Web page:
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# Driving Situations

Driving in fog

Tips for safe driving in fog

Fast facts

  • Reduce your speed and increase the braking distance to give yourself more time to react.
  • Fog can get thicker without warning. If visibility gets too low, pull off the road and park.
  • Use fog lights or low beams, but not high beams.
  • Pay careful attention to your surroundings, avoid distractions in the car.

Fog creates dangerous driving conditions. It reduces visibility, makes it hard to spot hazards, and it becomes difficult for a driver to judge distance. The unusual weather condition can create optical illusions. Drivers may misjudge their own speed or have a hard time determining if other cars are moving.

Fog is a cloud formation near the surface of the earth. It's common near lakes and the coastline in the morning or evening. It can form at other times and other places. Check your local weather forecast before driving.

When possible, do not drive in foggy conditions. Dense or light fog is a major cause of accidents, including pile-ups. If you cannot avoid driving in fog, here are some tips to ensure safe driving.

Slow down and drive patiently

  • Fog lowers visibility. You may not see objects in front of you until they are too close. Reduce your speed, and increase the following distance to give yourself more time to react. Avoid bunching up near other cars, even if it feels like it improves visibility.
  • Do not use cruise control and be prepared to brake quickly.
  • Be sure to check your speedometer regularly. Fog can create the optical illusion of driving slowly. This causes many drivers to speed up. Don't rely on your eyesight, but check the speedometer instead.
  • Be patient while driving in foggy weather. Brake slowly to give other vehicles a chance to react. Turn on your signal lights early to provide plenty of notice. As the road is obscured, avoid passing other cars.

Avoid driving, stop if too foggy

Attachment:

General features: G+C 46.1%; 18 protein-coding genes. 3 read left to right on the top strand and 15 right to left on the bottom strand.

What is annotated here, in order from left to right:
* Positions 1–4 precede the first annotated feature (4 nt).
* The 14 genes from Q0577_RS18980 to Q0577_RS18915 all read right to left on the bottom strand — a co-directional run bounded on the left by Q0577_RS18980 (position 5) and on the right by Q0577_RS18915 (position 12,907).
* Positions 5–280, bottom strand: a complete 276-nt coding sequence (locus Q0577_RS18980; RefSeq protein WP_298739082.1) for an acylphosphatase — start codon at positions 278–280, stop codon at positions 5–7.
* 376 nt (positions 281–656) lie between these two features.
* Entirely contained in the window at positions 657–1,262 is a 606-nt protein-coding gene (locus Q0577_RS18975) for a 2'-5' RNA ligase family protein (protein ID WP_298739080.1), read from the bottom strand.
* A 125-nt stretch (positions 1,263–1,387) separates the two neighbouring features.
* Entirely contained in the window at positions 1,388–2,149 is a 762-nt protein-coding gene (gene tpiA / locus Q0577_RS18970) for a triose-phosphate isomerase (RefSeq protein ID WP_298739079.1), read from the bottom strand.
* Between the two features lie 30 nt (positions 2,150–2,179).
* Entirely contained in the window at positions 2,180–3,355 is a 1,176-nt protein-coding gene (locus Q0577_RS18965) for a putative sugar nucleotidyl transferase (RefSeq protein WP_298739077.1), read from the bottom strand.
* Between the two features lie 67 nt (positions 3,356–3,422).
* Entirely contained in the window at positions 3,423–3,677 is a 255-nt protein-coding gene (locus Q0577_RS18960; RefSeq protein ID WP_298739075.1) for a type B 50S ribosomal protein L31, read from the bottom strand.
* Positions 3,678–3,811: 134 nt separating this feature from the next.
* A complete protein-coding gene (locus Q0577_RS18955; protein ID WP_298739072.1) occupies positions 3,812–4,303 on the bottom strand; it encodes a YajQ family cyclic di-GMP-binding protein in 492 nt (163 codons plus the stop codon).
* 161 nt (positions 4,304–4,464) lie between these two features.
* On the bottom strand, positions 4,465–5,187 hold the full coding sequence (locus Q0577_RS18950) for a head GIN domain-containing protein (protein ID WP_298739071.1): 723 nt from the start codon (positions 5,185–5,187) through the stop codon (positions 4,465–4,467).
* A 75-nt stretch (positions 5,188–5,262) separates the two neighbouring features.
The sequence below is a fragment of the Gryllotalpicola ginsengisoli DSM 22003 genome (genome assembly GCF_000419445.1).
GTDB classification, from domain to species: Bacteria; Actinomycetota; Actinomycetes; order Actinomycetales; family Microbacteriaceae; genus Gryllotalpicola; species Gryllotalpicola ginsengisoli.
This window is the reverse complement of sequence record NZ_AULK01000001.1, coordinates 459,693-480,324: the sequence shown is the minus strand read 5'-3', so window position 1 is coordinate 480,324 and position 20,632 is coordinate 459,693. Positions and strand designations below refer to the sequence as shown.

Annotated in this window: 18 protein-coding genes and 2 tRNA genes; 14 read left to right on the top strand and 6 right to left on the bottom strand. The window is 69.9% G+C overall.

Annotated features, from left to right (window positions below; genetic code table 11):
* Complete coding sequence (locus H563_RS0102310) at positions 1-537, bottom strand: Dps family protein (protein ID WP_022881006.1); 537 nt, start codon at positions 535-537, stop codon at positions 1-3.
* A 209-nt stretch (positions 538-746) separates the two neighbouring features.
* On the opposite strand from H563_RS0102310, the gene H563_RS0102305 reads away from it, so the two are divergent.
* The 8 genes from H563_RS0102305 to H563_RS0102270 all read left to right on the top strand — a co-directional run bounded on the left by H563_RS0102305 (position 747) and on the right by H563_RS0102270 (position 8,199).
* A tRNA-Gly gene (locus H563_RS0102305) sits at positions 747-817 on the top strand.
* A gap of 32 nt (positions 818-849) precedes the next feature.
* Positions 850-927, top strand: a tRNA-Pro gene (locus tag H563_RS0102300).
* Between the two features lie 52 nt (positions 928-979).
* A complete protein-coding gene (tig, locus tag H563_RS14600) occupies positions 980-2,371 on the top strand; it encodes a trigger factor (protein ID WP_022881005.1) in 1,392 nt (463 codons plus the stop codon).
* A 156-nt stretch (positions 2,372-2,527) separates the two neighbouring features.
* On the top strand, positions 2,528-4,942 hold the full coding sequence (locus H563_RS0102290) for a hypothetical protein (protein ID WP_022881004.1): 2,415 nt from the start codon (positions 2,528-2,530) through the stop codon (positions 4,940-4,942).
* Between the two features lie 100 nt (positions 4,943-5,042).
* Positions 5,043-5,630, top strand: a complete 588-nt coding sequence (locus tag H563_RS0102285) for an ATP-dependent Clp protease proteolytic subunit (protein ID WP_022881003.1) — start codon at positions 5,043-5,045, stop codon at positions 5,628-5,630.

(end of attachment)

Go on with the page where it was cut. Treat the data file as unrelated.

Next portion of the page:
• Fog can get thicker without warning. If visibility gets too low, be sure to pull off the road. Find a parking lot or driveway where you can safely pull over. If necessary, drive far off the shoulder of the road or onto a grassy area. Move a reasonable distance away from the main roadway.
  • Keep your hazard lights on but turn off headlights; this allows other drivers to see you but avoids looking like you're still moving.
  • It's best to avoid the dangerous weather. Do not drive until visibility improves. Try to find shelter away from your car. If you must remain in your vehicle, then keep your seatbelt on.

Use fog lights or low beams, but not high beams

  • Turn on your rear fog lights. They improve your visibility to other drivers. In dense fog, you can also turn on your hazard lights or flashers.
  • If your vehicle has fog lights or driving lights, turn them on. Fog lights use a color and position that avoids the glare created by a headlight.
  • You should only use the low beam headlights. Do not use high beam headlights. High beams get diffused and reflected by the water droplets in the fog, making it harder to see.

Pay attention

  • Driving safely in fog requires paying careful attention to your surroundings. Reduce all distractions. Turn the radio off. Ask your passengers to be quiet and watch for obstacles.
  • It's easy to drift out of your lane while driving in fog. Watch the lines on the road or stay on the right side of the road to ensure that you stay in your lane. Do not change lanes or pass other cars. Be aware of the position of oncoming traffic.
  • Open your window a bit to hear outside; this improves awareness of things near your car.           
  • Be prepared to stop rapidly. Vehicles, people and bikes can appear from nowhere. Some animals also feel bolder in the fog and may enter the roadway.
  • Moisture will buildup on the windshield and windows in foggy conditions. Keep them clear by using windshield wipers and defrosters. Adjust their settings as the conditions change.

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